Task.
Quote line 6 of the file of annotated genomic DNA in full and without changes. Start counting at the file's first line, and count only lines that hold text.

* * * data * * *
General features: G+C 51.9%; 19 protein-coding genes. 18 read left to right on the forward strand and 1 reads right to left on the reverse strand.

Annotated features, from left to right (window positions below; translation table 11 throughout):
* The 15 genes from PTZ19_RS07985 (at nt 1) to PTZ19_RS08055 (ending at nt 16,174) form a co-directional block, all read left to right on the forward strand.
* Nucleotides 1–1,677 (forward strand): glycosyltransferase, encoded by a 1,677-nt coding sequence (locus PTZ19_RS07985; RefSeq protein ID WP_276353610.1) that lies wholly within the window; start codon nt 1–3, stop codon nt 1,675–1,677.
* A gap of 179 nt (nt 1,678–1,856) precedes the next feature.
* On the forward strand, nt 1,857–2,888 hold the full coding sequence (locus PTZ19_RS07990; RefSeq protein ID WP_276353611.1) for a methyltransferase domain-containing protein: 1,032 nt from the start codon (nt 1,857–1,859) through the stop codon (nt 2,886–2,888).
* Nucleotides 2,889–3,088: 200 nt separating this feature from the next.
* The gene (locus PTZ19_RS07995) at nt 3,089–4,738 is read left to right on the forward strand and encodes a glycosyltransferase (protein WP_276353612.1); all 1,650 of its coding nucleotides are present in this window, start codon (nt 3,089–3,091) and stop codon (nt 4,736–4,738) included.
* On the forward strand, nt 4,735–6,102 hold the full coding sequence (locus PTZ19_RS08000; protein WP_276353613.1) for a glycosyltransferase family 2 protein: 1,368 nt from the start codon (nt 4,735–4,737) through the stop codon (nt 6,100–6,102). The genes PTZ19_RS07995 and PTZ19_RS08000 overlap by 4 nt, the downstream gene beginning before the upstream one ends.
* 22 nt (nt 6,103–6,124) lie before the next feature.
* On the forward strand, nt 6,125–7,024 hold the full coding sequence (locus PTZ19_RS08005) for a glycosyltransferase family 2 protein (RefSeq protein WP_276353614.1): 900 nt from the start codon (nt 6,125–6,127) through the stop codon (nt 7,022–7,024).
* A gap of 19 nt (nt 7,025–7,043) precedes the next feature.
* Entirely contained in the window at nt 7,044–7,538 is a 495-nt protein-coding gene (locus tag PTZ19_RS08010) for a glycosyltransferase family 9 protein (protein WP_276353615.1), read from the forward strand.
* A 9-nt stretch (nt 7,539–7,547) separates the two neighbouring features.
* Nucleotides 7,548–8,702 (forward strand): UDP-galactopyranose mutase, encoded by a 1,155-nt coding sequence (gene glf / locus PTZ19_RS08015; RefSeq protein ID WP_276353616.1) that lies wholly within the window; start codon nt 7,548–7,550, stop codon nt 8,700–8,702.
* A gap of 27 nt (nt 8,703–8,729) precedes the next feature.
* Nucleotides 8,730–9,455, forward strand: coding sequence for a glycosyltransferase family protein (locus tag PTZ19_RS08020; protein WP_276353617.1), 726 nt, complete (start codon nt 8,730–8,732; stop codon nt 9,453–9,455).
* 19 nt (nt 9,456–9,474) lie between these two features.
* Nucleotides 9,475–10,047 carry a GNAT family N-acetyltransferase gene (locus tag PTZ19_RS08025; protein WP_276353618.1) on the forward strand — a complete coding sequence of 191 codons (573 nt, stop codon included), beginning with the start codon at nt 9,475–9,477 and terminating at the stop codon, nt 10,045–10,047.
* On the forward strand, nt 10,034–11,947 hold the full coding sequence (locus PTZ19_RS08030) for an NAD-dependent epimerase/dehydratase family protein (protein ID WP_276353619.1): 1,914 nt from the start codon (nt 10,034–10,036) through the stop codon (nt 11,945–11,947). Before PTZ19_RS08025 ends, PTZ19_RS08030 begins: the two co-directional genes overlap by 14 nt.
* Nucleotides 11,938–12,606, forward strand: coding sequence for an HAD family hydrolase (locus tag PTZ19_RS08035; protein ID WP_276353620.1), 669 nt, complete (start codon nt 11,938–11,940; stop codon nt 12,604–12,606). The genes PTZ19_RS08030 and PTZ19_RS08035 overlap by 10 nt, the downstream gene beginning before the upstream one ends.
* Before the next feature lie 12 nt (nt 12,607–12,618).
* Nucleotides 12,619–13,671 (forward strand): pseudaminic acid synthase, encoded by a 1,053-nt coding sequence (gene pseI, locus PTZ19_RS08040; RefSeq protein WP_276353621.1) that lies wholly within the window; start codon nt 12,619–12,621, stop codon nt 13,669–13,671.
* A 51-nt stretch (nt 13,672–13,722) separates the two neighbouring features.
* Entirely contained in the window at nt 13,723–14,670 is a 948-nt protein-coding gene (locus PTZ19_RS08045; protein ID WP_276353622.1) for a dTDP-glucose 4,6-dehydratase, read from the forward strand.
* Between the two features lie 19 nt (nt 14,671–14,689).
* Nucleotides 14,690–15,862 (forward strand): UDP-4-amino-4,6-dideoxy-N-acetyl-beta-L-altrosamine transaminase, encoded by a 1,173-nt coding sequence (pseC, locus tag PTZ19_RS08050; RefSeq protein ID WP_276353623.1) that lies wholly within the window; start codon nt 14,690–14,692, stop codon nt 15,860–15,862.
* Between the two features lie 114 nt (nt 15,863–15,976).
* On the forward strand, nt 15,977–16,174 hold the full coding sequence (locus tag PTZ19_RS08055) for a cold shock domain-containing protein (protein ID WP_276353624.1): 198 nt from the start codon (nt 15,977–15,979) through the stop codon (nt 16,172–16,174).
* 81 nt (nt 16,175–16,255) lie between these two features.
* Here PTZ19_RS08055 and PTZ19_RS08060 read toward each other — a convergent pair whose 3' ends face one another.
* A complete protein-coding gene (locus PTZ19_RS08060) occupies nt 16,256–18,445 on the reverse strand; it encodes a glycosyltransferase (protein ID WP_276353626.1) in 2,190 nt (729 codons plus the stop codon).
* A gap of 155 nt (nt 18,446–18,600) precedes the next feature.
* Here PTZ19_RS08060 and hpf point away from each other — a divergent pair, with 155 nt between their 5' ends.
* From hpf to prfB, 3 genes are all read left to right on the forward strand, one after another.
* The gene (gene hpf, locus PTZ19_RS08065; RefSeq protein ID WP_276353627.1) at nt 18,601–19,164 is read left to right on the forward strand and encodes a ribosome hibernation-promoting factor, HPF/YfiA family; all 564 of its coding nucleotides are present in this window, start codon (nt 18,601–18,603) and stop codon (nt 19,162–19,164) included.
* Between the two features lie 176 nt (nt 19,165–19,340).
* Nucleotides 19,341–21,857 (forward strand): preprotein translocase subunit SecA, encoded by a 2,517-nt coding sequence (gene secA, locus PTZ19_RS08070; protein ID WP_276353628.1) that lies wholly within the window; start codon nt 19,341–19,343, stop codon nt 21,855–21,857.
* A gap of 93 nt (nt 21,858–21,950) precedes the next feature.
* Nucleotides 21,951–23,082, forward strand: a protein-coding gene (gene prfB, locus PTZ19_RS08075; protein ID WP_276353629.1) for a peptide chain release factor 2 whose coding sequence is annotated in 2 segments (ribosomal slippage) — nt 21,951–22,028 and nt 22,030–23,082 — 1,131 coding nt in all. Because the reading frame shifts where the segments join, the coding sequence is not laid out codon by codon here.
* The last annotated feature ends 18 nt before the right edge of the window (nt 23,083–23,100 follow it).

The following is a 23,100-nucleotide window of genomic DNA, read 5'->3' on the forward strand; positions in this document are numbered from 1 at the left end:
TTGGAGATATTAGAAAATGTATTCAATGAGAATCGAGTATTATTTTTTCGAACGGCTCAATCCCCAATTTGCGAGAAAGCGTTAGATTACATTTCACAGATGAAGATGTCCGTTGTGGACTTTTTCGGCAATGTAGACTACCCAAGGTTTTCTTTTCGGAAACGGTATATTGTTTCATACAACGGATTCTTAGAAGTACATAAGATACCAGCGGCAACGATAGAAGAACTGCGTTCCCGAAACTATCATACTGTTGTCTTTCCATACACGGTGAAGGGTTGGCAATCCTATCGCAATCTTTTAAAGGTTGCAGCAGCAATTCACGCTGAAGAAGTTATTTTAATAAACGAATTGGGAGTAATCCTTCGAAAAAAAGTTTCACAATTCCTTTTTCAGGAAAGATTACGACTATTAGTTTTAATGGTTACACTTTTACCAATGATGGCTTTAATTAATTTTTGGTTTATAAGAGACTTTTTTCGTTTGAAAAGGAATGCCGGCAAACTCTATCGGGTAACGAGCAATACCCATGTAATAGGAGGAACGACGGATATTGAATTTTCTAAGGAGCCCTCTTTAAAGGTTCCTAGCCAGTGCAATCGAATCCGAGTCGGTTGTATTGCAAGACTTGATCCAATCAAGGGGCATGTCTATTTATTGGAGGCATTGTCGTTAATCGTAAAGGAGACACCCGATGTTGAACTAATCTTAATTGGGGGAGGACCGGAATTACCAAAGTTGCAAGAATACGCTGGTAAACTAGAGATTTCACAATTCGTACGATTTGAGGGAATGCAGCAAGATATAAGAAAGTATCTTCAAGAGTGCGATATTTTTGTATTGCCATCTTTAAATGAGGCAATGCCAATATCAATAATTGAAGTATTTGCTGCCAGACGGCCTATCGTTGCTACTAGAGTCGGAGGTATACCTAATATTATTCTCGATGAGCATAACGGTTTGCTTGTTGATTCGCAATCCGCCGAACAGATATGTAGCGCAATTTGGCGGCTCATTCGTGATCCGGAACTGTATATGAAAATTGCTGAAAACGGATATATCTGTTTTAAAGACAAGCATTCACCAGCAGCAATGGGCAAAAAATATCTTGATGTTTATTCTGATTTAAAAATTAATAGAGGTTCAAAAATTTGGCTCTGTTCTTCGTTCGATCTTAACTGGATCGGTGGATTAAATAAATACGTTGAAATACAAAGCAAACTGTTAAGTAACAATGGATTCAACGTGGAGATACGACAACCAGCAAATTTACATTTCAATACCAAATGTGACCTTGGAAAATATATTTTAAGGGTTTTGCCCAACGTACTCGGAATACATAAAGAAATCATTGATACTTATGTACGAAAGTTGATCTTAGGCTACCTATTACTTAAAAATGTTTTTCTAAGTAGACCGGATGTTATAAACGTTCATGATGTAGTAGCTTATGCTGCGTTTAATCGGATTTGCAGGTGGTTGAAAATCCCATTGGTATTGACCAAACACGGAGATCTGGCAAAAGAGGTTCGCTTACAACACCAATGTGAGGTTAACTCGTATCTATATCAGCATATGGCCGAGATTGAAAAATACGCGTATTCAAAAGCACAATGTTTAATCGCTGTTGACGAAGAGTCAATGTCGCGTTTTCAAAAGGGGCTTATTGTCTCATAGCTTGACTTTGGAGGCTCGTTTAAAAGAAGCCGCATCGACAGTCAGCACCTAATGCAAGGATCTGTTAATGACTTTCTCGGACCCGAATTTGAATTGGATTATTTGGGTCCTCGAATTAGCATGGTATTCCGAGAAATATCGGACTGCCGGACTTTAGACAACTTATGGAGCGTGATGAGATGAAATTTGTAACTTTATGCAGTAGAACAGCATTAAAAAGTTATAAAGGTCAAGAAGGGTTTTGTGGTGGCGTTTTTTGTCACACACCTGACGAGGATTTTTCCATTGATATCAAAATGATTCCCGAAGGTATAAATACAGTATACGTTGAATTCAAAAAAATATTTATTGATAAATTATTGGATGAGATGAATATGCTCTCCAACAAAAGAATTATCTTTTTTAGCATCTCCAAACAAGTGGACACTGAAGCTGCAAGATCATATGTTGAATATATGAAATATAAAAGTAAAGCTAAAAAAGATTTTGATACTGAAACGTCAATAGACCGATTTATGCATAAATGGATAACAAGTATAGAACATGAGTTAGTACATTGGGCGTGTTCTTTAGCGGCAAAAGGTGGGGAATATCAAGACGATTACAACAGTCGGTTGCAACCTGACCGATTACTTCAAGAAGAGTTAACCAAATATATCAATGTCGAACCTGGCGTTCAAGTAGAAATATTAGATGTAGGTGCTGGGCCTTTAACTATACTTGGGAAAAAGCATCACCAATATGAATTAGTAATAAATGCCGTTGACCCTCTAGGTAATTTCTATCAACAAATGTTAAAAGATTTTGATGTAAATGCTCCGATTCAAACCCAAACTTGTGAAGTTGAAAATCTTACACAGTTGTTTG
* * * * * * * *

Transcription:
* On the forward strand, nt 1,857–2,888 hold the full coding sequence (locus PTZ19_RS07990; RefSeq protein ID WP_276353611.1) for a methyltransferase domain-containing protein: 1,032 nt from the start codon (nt 1,857–1,859) through the stop codon (nt 2,886–2,888).